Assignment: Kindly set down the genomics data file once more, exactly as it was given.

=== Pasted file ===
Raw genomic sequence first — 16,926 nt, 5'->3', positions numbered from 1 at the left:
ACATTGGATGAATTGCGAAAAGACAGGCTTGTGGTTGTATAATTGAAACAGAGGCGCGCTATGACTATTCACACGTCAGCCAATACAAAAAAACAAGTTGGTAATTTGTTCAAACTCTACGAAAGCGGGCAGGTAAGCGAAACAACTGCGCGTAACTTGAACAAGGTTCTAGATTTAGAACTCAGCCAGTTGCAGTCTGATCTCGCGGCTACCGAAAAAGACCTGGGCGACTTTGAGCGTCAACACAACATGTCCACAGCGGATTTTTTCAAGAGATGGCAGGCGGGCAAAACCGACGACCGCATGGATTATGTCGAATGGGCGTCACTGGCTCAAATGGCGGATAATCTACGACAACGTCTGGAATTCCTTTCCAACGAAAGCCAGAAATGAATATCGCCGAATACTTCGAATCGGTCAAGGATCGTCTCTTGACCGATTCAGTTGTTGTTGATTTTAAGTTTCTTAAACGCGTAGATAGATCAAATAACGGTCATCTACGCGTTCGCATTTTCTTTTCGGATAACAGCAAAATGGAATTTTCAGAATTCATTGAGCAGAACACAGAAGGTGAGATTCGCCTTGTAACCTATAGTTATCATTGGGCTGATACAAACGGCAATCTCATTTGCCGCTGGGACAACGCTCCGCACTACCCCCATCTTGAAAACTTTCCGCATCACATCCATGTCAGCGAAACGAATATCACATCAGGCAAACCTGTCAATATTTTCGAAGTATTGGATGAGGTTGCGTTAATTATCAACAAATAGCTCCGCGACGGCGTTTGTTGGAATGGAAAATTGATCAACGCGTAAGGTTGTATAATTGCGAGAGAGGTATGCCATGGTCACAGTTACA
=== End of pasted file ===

Raw genomic sequence first — 16,926 nt, 5'->3', positions numbered from 1 at the left:
ACATTGGATGAATTGCGAAAAGACAGGCTTGTGGTTGTATAATTGAAACAGAGGCGCGCTATGACTATTCACACGTCAGCCAATACAAAAAAACAAGTTGGTAATTTGTTCAAACTCTACGAAAGCGGGCAGGTAAGCGAAACAACTGCGCGTAACTTGAACAAGGTTCTAGATTTAGAACTCAGCCAGTTGCAGTCTGATCTCGCGGCTACCGAAAAAGACCTGGGCGACTTTGAGCGTCAACACAACATGTCCACAGCGGATTTTTTCAAGAGATGGCAGGCGGGCAAAACCGACGACCGCATGGATTATGTCGAATGGGCGTCACTGGCTCAAATGGCGGATAATCTACGACAACGTCTGGAATTCCTTTCCAACGAAAGCCAGAAATGAATATCGCCGAATACTTCGAATCGGTCAAGGATCGTCTCTTGACCGATTCAGTTGTTGTTGATTTTAAGTTTCTTAAACGCGTAGATAGATCAAATAACGGTCATCTACGCGTTCGCATTTTCTTTTCGGATAACAGCAAAATGGAATTTTCAGAATTCATTGAGCAGAACACAGAAGGTGAGATTCGCCTTGTAACCTATAGTTATCATTGGGCTGATACAAACGGCAATCTCATTTGCCGCTGGGACAACGCTCCGCACTACCCCCATCTTGAAAACTTTCCGCATCACATCCATGTCAGCGAAACGAATATCACATCAGGCAAACCTGTCAATATTTTCGAAGTATTGGATGAGGTTGCGTTAATTATCAACAAATAGCTCCGCGACGGCGTTTGTTGGAATGGAAAATTGATCAACGCGTAAGGTTGTATAATTGCGAGAGAGGTATGCCATGGTCACAGTTACA